SALEM — A drug suspect’s grandmother unwittingly signed for a package containing 5 pounds of marijuana Wednesday afternoon, Deputy police Chief Shawn Patten said.
She’s not a suspect, but her grandson, 22-year-old Christopher Walker, is charged with possession of a controlled drug with intent to distribute, a felony.
A U.S. Postal Service inspector first noticed the package and determined it was suspicious, Patten said. The name and address of the California sender both turned out to be false.
The inspector brought the package to the police station and Trigger, the department’s drug-detection dog, hit on it, an indication it contained drugs.
Based on that, police sought and received a search warrant for 29 Lowell Road in Cole’s Trailer Park. Walker and his grandmother live in a mobile home there, police said.
Police accompanied the postal inspector to the home for a “controlled delivery,” Patten said.
Walker’s grandmother signed for the package, then detectives moved in to execute the search warrant. In addition to the 5 pounds of marijuana in the package, police found another pound of the drug, bongs, scales, a ledger with recorded drug sales, plastic bags typically used to package the drugs and $236 in cash.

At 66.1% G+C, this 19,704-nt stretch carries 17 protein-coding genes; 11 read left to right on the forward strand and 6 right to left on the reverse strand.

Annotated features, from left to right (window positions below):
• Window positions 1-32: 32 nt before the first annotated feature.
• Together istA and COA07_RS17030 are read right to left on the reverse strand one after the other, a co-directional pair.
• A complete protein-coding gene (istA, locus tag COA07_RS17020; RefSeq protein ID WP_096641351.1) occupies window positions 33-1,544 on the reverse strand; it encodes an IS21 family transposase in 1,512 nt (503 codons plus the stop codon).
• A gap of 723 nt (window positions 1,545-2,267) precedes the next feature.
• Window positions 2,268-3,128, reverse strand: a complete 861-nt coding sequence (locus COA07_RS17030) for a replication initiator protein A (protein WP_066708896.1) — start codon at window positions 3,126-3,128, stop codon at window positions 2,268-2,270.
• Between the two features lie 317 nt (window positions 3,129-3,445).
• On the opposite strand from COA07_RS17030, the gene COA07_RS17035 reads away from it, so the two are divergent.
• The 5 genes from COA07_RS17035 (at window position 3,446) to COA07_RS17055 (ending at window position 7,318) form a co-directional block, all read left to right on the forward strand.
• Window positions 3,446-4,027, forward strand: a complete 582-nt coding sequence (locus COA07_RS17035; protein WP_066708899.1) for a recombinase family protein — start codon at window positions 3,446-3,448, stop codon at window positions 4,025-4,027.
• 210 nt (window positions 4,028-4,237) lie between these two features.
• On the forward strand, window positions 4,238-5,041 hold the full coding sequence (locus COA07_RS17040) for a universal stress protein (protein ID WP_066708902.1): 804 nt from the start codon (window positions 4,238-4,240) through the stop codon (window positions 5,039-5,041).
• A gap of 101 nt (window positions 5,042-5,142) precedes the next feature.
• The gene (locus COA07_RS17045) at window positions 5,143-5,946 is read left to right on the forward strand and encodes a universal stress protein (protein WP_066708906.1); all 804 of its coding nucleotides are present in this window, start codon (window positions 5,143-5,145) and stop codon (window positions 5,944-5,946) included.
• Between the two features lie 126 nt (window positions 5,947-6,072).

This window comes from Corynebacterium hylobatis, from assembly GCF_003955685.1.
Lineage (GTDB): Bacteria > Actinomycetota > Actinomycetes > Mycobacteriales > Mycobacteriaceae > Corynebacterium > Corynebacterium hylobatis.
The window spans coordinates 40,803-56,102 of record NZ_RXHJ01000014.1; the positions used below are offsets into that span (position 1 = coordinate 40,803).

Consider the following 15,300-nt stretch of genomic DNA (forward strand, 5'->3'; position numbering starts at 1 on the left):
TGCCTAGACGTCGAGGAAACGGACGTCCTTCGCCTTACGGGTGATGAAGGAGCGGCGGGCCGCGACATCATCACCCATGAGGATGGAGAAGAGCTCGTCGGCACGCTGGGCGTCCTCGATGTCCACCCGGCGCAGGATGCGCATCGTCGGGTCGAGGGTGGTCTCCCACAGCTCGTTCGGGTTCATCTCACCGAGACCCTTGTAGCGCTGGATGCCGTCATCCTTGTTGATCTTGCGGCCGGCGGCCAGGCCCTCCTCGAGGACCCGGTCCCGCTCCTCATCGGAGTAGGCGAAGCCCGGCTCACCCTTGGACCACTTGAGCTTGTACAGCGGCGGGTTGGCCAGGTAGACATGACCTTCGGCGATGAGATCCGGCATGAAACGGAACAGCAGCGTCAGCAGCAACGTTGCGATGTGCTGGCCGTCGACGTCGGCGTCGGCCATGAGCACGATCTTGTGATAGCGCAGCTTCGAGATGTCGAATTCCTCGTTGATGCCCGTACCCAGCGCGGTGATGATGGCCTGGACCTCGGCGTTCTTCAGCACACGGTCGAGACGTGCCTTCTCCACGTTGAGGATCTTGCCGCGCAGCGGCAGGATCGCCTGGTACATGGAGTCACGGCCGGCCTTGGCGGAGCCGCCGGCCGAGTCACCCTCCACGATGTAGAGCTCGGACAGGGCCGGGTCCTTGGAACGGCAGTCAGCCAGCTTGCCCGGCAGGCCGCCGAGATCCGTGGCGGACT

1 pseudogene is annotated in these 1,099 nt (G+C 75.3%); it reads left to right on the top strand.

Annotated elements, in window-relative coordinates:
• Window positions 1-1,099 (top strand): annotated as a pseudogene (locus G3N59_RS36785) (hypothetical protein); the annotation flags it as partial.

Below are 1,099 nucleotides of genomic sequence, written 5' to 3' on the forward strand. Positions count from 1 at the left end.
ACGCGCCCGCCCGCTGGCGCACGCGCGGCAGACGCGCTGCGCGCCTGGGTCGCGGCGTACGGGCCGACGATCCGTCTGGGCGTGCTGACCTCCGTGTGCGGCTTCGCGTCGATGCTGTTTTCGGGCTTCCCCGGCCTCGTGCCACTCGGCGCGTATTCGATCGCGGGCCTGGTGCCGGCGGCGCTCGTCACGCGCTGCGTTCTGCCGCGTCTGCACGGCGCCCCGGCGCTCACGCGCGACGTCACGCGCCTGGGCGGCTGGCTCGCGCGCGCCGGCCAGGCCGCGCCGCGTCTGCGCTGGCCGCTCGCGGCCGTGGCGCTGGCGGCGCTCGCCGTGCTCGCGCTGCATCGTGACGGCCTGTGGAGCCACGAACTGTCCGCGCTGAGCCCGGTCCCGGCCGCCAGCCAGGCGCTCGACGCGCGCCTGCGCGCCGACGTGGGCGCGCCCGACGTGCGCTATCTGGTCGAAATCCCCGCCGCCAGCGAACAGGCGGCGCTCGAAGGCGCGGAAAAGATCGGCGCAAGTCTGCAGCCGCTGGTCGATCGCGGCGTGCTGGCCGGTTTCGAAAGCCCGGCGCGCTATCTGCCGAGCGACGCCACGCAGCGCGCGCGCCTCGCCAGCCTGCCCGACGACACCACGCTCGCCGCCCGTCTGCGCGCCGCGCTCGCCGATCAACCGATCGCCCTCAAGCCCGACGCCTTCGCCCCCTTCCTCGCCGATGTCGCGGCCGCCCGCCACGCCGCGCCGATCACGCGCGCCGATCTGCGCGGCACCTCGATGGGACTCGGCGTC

Walker was found at a nearby home and taken into custody.
Police estimated the street value of the marijuana at $10,000.
“It’s a pretty significant amount of marijuana,” Patten said. “With that quantity, I think we can assume he was a significant distributor. It certainly wasn’t for personal or medicinal use.”
But Walker wasn’t in custody for long. Although police thought a higher cash bail was appropriate, Patten said, the bail commissioner set Walker’s bail at $2,500 cash.
“He made some phone calls and came up with the cash within 30 to 45 minutes,” Patten said.
Police wanted bail set higher, enough so Walker would have to work a little harder to come up with it, Patten said, and they could have requested a source of funds hearing.
Under that scenario, a suspect must prove where the bail money comes from.
“Investigators believe bail was posted from proceeds from other drug transactions,” Patten said. “It’s not our job to determine bail. We just felt it should have been high enough so he couldn’t easily come up with it and had a source of funds hearing, so he wasn’t going to get bailed out with more drug money.”
Walker’s arrest isn’t likely to have much of an impact on the local drug trade, Patten said, even given the quantity of drugs seized.
“It will probably have a minimal impact,” he said yesterday. “It’s a good arrest by detectives and the USPS, but to think 6 pounds of marijuana is the bulk of the drug trade in Salem would be foolish on our part.”